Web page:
From the conversations that I have had with others on the Upper West Side over the last few years, I have determined that almost anyone who lives or works nearby can tell you about Dive 75. It has been the neighborhood watering hole since 1998 when Lee Seinfeld and Jim Peterson first opened it. Prior to going into business together, they were both bartenders at Broadway Dive on 101st Street and had been friends for many years before that. As Lee puts it, “Our relationship is longer than either of our marriages. ” Each of their three Dive Bars has a subtle, aquatic theme, with fish tanks occupying a central location in the room. Though this feature is primarily a play on words, Lee did mention to me that Jim is a diver and owns a successful diving store. Despite the name, the bar is very clean. Despite the oxymoron, it truly is an “upscale” dive bar. “I can’t keep it as dive-y as I want to, ” Lee laughed. He keeps the venue in top shape and offers an extensive scotch, wine, and craft beer list that drinkers usually would not see in a true dive bar, since that seems to be what his customers prefer. He also pointed out that he has an impressive selection of ciders. “I love ciders, ” he said simply, telling me about a reasonably new cider provider called Aaron Burr from the Hudson Valley that uses foragers to collect their apples. Lee was then pleased to share that his son, Nicholas, now does a lot of the buying, having recently joined the business. When I stopped in late one afternoon, Shira Levine, one of the bartenders, was getting ready to open for the evening. Originally from Israel, Shira told me that she moved to New York in 2011 and essentially got a job at Dive 75 the very next day. She enjoys letting friends at home know where she works: “I tell them, ‘You know Cheers? ’ That’s where I work. ” She then added, “It’s Halloween here every day, ” since the bar always has candy on hand. When I asked what customers usually come in for, she answered, “The beer selection, the board games... basically, the great ambience. They just come to have fun. ” She added that people also come to be part of a group. In my conversations with Lee, he elaborated on this group vibe, saying that he did not realize how important the bar was to the community until 9/11. Shortly after the tragedy, people started showing up to the bar in droves, not to drink so much as to simply be together. “The bar became a hub where people went to console each other. ” Similarly, after Hurricane Sandy, when many were left without power, men and women visited Dive 75 so that they could eat a hot meal. Lee was happy to provide a service to those in need. “I’m proud to be able to serve the neighborhood. ” And it is evident that the neighborhood is happy to have him.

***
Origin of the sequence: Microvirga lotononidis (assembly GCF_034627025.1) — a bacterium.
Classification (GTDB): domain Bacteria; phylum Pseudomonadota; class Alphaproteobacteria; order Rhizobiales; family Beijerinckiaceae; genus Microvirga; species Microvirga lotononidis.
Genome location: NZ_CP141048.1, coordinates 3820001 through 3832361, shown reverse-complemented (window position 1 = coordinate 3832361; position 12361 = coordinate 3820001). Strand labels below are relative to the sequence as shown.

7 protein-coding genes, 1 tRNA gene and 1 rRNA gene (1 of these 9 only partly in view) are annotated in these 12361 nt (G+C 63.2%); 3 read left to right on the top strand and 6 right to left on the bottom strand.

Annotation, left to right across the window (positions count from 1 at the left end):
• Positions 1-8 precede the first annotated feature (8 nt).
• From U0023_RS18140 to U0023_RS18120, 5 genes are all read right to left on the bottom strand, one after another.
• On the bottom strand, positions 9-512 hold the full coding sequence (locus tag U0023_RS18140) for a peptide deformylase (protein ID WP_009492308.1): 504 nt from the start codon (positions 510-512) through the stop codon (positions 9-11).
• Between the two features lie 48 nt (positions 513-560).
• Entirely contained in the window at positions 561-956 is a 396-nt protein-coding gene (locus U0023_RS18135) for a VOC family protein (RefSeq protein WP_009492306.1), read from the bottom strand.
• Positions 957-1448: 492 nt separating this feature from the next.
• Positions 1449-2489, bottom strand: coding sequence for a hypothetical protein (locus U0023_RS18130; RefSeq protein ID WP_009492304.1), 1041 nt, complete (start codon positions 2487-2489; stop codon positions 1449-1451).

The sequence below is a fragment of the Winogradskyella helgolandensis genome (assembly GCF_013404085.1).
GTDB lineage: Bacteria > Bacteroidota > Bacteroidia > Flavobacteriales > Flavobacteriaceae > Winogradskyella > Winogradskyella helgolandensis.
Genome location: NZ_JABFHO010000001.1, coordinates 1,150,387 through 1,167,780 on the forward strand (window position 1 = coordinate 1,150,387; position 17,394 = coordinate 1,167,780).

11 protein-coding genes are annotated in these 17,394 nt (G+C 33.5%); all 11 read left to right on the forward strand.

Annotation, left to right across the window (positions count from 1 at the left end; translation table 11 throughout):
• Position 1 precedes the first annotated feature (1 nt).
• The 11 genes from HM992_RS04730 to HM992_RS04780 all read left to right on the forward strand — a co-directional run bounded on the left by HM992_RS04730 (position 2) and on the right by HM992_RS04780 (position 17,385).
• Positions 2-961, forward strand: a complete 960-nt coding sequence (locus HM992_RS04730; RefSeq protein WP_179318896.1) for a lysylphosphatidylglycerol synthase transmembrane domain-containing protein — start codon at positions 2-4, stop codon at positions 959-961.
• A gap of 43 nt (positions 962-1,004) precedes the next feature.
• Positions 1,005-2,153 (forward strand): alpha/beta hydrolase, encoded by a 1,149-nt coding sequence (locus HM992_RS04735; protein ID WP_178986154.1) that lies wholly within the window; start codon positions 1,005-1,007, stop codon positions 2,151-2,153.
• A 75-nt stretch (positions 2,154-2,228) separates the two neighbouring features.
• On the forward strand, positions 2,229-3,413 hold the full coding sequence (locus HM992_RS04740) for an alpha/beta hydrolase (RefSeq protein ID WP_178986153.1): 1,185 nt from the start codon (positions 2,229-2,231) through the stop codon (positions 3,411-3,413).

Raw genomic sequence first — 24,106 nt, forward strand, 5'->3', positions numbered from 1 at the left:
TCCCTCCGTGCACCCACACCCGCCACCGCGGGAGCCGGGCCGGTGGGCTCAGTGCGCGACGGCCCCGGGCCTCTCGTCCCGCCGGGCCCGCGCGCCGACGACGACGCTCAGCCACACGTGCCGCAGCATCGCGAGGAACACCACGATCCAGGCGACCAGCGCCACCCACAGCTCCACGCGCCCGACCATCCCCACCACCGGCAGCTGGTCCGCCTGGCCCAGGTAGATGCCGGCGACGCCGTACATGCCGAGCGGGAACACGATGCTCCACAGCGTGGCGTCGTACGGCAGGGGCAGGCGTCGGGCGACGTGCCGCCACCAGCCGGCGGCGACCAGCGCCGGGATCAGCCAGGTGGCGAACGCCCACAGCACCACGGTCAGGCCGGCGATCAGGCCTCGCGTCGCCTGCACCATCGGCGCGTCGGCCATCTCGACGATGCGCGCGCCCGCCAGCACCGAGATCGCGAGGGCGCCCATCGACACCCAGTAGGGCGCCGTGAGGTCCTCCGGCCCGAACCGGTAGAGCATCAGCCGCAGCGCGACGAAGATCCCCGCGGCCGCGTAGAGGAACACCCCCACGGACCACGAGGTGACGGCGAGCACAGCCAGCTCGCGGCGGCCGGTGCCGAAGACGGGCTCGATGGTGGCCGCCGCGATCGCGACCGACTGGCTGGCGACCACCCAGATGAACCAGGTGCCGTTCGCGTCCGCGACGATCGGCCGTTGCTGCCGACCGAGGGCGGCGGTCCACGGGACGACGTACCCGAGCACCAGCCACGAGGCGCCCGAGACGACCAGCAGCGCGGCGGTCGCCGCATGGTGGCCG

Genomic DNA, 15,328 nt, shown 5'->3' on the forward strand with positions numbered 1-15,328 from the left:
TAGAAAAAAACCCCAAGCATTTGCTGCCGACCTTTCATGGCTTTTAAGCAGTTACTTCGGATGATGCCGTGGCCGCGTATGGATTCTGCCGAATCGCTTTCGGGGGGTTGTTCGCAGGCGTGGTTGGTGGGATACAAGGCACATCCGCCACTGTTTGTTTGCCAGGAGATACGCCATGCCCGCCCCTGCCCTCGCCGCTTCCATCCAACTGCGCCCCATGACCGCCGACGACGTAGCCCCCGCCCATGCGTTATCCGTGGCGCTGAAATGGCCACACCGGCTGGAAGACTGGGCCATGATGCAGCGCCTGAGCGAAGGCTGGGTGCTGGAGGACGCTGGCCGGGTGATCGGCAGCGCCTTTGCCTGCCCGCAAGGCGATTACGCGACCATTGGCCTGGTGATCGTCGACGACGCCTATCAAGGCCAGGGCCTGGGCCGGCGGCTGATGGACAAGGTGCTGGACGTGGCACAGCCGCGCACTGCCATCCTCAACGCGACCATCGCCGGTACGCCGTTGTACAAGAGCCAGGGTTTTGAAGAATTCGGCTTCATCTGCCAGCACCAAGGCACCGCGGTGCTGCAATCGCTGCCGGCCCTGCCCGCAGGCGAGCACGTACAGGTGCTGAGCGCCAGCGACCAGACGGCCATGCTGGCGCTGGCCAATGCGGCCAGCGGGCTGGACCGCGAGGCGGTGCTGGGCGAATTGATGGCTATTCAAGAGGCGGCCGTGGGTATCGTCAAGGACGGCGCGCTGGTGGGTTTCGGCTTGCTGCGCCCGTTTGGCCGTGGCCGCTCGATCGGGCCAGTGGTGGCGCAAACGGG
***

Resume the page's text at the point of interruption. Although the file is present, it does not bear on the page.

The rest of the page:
The West Side Institutional Synagogue, with its towering stone walls and ornamental turrets, is a building of religious importance, though the worshiping that takes place inside may not be clear from the outside. This is because the building was originally erected as a Methodist church in 1889, but then became the home to the synagogue in 1937. Chet Lipson, a member of the congregation, and the temple’s Rabbi, Daniel Sherman, offered to give us a tour of the magnificent structure. The annex, which was added to the main synagogue in 1958, as the stone plaque outside indicates, houses both a preschool and a senior center. Our two guides led us past small children and strollers into the room where the morning services take place. The space is primarily used by Tifereth Yisrael, the Yemenite group that rents the room from West Side Institutional. We then entered the main sanctuary, which, given that WSIS is orthodox, is split up into a men’s and a women’s section. Rabbi Sherman elaborated, however, that the gender separation is only enforced during prayer and that co-ed seating is allowed during lectures and speeches. I was amazed at the size of the room, which the men boasted seats some 600 people and is considered to be the second largest sanctuary on the West Side. On a separate occasion, I had the pleasure of speaking with Rabbi Aaron Reichel, a practicing attorney, whom the other two men referred to as the synagogue’s historian. He explained that the congregation was formed in 1917 and began holding events in theaters in Harlem. In the early twentieth century, Harlem had the third largest concentration of Jews in the world, after Warsaw, Poland and the Lower East Side. During its heyday, the Institutional Synagogue’s Hebrew School contained a thousand students and over three thousand people passed through the doors of the synagogue each day. When the Jewish population started shifting away from Harlem, the synagogue ultimately moved downtown, landing in its current location. The congregation changed the stained glass windows of the old church, covered the murals, and removed the organ, turning the structure into a new kind of religious home. In the 1960s, however, there was a fire that destroyed the interior. They managed to save the torahs, but the sanctuary had to be rebuilt. While sharing photos of the reconstruction with me, Aaron spoke of the highly regarded Rabbi Herbert S. Goldstein, who founded the synagogue and was an incredibly influential figure in Jewish-American history. Aaron's passion for this great man, which inspired him to write The Maverick Rabbi, is especially understandable, considering Rabbi Goldstein was Aaron’s grandfather. Aaron gave me the shortlist of the Rabbi’s accomplishments, including making kosher food available on a national scale, becoming president of the Union of Orthodox Jewish Congregations of America, and being one of the first American-born orthodox rabbis. Rabbi Goldstein’s goal for the synagogue was to make it both 100% orthodox and 100% American, with an equal emphasis on Judaism and patriotism. I was particularly touched when Aaron mentioned that the synagogue hosted monumental Thanksgiving parties and that many of its congregants joined the army to fight in both World Wars, with Rabbi Goldstein sending them rousing letters throughout their time in service. Aaron’s interest in the synagogue is both personal and academic. He has done an extraordinary amount of research on the building and its influential members, but he also has been an active member of the synagogue for a large portion of his life... it was his father who married Rabbi Goldstein’s daughter and took over in 1960. Aaron would sometimes unofficially fill in for his father when he was away, as he was the one who had his finger on the pulse of the temple. He noticed that after the fire, the synagogue took a while to return to its former glory. He thanks Rabbi Shlomo Einhorn, however, for reinvigorating WSIS in the 2000s. He credits the rabbi with “building up the synagogue again. ” He also believes the synagogue is fortunate to have the dynamic Rabbi Sherman as its spiritual leader today, "to lead it into a future that will hopefully not just match but exceed the synagogue’s glorious past. "